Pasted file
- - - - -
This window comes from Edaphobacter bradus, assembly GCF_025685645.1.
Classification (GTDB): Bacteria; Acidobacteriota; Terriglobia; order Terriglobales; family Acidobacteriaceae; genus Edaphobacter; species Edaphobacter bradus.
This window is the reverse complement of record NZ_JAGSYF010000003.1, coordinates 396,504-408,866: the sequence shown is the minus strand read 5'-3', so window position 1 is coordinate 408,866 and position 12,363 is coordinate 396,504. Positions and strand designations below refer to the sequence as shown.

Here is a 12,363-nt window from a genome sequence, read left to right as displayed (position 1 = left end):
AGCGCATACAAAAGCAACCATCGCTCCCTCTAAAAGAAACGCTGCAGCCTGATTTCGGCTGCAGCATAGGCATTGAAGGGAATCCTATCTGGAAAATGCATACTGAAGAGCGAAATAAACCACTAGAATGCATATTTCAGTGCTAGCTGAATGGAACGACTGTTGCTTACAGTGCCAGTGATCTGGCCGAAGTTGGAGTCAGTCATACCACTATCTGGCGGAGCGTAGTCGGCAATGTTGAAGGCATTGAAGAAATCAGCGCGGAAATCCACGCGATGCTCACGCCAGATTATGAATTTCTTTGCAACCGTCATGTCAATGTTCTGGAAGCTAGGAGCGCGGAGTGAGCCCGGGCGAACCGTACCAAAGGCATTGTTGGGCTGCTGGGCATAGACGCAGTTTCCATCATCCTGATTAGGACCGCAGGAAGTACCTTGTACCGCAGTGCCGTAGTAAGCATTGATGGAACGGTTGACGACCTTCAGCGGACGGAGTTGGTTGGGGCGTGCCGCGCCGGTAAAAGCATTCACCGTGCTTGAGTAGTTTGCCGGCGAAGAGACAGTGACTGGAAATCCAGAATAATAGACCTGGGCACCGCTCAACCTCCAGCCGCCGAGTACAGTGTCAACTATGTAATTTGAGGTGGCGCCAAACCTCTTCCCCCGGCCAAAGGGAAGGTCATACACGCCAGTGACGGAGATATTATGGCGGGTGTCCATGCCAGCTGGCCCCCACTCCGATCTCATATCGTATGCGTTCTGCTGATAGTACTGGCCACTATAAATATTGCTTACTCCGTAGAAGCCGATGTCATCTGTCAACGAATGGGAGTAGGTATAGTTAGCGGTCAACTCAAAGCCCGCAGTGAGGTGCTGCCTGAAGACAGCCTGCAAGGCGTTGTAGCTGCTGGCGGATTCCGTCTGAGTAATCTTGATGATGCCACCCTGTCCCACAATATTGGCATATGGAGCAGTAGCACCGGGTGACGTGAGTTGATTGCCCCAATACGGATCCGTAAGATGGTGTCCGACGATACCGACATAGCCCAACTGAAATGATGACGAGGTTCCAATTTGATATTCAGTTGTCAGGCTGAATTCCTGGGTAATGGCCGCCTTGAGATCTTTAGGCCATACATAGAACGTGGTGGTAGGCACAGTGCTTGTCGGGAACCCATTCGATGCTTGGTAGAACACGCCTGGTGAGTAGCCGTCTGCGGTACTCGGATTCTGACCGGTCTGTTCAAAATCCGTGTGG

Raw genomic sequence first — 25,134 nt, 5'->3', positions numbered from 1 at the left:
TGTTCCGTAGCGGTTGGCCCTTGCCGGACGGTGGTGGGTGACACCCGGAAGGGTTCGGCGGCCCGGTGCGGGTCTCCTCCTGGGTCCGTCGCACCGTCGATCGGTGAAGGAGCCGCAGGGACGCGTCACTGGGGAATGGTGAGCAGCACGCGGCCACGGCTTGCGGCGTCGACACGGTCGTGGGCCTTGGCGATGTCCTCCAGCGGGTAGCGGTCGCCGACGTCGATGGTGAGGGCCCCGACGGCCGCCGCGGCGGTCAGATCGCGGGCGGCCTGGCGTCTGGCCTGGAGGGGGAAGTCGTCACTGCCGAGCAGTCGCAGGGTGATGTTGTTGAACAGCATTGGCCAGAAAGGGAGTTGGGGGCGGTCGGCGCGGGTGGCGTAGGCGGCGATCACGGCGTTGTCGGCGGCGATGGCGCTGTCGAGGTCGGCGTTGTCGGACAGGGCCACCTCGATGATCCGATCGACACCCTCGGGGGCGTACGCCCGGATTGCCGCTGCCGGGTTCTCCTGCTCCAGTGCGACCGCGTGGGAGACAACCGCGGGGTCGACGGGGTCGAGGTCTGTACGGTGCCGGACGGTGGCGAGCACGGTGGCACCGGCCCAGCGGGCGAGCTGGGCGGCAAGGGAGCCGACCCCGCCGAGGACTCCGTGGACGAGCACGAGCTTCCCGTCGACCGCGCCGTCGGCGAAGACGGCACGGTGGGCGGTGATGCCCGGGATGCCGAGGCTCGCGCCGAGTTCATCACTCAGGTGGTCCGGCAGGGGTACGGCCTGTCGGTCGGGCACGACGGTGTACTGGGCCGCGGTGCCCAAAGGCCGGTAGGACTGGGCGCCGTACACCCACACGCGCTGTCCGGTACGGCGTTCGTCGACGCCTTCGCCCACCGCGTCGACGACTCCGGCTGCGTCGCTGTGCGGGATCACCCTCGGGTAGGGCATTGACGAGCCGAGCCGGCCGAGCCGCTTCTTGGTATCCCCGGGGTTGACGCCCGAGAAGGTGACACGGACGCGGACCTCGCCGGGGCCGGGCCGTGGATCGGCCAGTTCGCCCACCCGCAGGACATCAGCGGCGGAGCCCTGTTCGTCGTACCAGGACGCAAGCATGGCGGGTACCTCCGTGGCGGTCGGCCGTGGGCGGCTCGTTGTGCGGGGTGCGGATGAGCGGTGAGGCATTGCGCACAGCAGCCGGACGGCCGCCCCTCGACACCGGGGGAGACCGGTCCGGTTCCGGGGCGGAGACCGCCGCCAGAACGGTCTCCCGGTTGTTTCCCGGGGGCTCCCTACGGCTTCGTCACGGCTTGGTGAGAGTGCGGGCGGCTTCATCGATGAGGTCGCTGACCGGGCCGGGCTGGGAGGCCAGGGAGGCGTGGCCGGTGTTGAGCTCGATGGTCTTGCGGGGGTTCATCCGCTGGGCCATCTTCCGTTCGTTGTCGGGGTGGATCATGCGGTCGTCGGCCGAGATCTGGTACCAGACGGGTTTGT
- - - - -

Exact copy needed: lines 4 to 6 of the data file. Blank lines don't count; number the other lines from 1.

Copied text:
Here is a 12,363-nt window from a genome sequence, read left to right as displayed (position 1 = left end):
AGCGCATACAAAAGCAACCATCGCTCCCTCTAAAAGAAACGCTGCAGCCTGATTTCGGCTGCAGCATAGGCATTGAAGGGAATCCTATCTGGAAAATGCATACTGAAGAGCGAAATAAACCACTAGAATGCATATTTCAGTGCTAGCTGAATGGAACGACTGTTGCTTACAGTGCCAGTGATCTGGCCGAAGTTGGAGTCAGTCATACCACTATCTGGCGGAGCGTAGTCGGCAATGTTGAAGGCATTGAAGAAATCAGCGCGGAAATCCACGCGATGCTCACGCCAGATTATGAATTTCTTTGCAACCGTCATGTCAATGTTCTGGAAGCTAGGAGCGCGGAGTGAGCCCGGGCGAACCGTACCAAAGGCATTGTTGGGCTGCTGGGCATAGACGCAGTTTCCATCATCCTGATTAGGACCGCAGGAAGTACCTTGTACCGCAGTGCCGTAGTAAGCATTGATGGAACGGTTGACGACCTTCAGCGGACGGAGTTGGTTGGGGCGTGCCGCGCCGGTAAAAGCATTCACCGTGCTTGAGTAGTTTGCCGGCGAAGAGACAGTGACTGGAAATCCAGAATAATAGACCTGGGCACCGCTCAACCTCCAGCCGCCGAGTACAGTGTCAACTATGTAATTTGAGGTGGCGCCAAACCTCTTCCCCCGGCCAAAGGGAAGGTCATACACGCCAGTGACGGAGATATTATGGCGGGTGTCCATGCCAGCTGGCCCCCACTCCGATCTCATATCGTATGCGTTCTGCTGATAGTACTGGCCACTATAAATATTGCTTACTCCGTAGAAGCCGATGTCATCTGTCAACGAATGGGAGTAGGTATAGTTAGCGGTCAACTCAAAGCCCGCAGTGAGGTGCTGCCTGAAGACAGCCTGCAAGGCGTTGTAGCTGCTGGCGGATTCCGTCTGAGTAATCTTGATGATGCCACCCTGTCCCACAATATTGGCATATGGAGCAGTAGCACCGGGTGACGTGAGTTGATTGCCCCAATACGGATCCGTAAGATGGTGTCCGACGATACCGACATAGCCCAACTGAAATGATGACGAGGTTCCAATTTGATATTCAGTTGTCAGGCTGAATTCCTGGGTAATGGCCGCCTTGAGATCTTTAGGCCATACATAGAACGTGGTGGTAGGCACAGTGCTTGTCGGGAACCCATTCGATGCTTGGTAGAACACGCCTGGTGAGTAGCCGTCTGCGGTACTCGGATTCTGACCGGTCTGTTCAAAATCCGTGTGG

Raw genomic sequence first — 25,134 nt, 5'->3', positions numbered from 1 at the left: